‘Tell me what books you read, and I’ll tell you who you are.’ That is the translation of a Dutch expression; I have no idea whether the same expression exist in the English language, but you get the idea. Reworked for the internet era, you get: tell me what websites you check regularly, what weblogs you like etcetera – and I’ll tell you who you are. So, let me tell you what websites I like and check regularly. Then you can draw your own conclusions. Being a blogger, I’ll start with weblogs I like. Maybe I’ll write another piece around other kinds of favourite websites.
Everyday, basically, I take a look on Lenin’s Tomb, a beautiful blog from Britain made by ‘Lenin’ and a few others. ‘Lenin’ is the name that Richard Seymour uses on this blog; he is part of the Socialist Workers Party (SWP) (UK), and not one of its worst parts either. He writes sharp articles on a broad range of subjects, but what he writes often has to do with the so-called War on Terror, its dynamics, ideological expression and justifications such as Islamophobia, its victims, and the resistance to the wars and the warmakers. A beautiful example is his recent article on Somalia and how Western imperialism helped destroy the country under the fig leaf of ‘humanitarian intervention’.
A different kind of Marxist is Lous Proyect, from the USA whose weblog is called ‘Unrepentant Marxist’. Proyect has been member of the Socialist Workers Party (USA, not to be confused wit the SWP in Britain). That used to be a Trotskyist organisation, but it degenerated into an sectarian group that mainly worshipped the Cuban revolution, the regime that came from that revolution, and similar regimes and movements. The group also developed rather nasty habits towards its membership and an authoritarian leadership style. So Proyect left. He is now active as an independent Marxist,and this weblog bears the both marks of his independence, as well as the scars of his past.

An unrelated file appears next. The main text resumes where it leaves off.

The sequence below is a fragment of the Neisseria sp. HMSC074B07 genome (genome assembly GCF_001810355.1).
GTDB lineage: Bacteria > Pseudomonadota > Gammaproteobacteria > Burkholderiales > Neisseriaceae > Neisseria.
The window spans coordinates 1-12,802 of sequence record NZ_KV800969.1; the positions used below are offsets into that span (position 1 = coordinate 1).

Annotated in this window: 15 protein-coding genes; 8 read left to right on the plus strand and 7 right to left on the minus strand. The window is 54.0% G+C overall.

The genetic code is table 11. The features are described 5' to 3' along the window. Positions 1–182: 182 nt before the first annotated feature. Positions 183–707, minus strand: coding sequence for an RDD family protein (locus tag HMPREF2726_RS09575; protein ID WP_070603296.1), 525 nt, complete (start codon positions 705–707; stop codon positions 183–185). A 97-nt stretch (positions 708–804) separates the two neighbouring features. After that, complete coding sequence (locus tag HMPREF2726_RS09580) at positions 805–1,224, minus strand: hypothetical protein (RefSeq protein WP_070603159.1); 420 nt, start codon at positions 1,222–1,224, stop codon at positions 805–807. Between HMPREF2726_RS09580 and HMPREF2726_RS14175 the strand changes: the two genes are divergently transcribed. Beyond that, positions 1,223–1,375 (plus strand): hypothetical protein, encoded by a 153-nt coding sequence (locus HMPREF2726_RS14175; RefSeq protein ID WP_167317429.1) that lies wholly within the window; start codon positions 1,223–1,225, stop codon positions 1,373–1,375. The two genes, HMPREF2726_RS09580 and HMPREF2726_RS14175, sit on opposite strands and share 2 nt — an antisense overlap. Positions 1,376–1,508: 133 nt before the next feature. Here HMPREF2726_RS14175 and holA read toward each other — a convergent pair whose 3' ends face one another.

He writes on very different subjects. Often it’s about Marxist economic theory, and how to use it to explain recent events. Sometimes he comments on developments in or around Marxist groups, splits and conflicts in and around them. He often stresses how dangerous it can ben when small groups try to base themselves simplistically on Bolshevik experience during and after the Russian Revolution. No, he says, what these groups do is copying a caricature of Bolshevism, for which Zinoviev, leader of the Communist International in the early Twenties, bears a lot of responsibility. ‘Zinovievist’, he calls this phenomenon, and he does not like it at all. I think he overstates his case. However, having myself been active in a small Marxist group for almost twent years and having left under not very pleasant circumstances, I also think he has a point, and I recognise parts of my experience in his experience. That makes me feel quite at home as a reader of his blog.
Much weaker is Proyect in analysing recent revolutions. He evaluates the Venezuelan developments led by president Chavez – ‘the Bolivarian Revolution’- much more positively than I do. Criticisms that stress the need for a thourough revolution built from below, independently from the Chavez government and state, get dismissed as sectarian. Lous Proyect may have broken withthe organisational habits of the SWP (USA). But his rather positive attitude towards the Cuban and now the Venezuelan road to ‘socialism’ shows that that his departure did nog mean a total political break. People who criticize the Cuban regime as state capitalist, and not at all socialist, get short shrift from Proyect, and I disagree with him here. He seems to have a political love/hate relationship with ‘Lenin’, from Lenin’s Tomb. ‘Here, I am with ‘Lenin’ and not with Proyect. However, it is very useful to have these kind of arguements, and his style of writing is sharp, clear, very readable.
And then, there is Louis Proyect as a film critic. A large part of his weblog is filled with comments on recent movies. Now, I don’st follow the cinema that much, it’s just ot my thing. But Proyect’s articels on films are well worth checking, because he gives historical and political context from which one learns a lot. An example is his recent piece on a film about the Mongolian conqueror-emperor Gengiz Khan. He doesn’t just describe what the film is like; he gives a shoirt and beautiful introduction toe Medieval Mongol history and society, in whcih he effectivily debunks the ieda of Mongol society as just a matter of cruel conquest, and nothing more.
This post can grow much longer, for there are more beuatiful blogs that deserve attention. Some will get this attention – in a follow-up piece.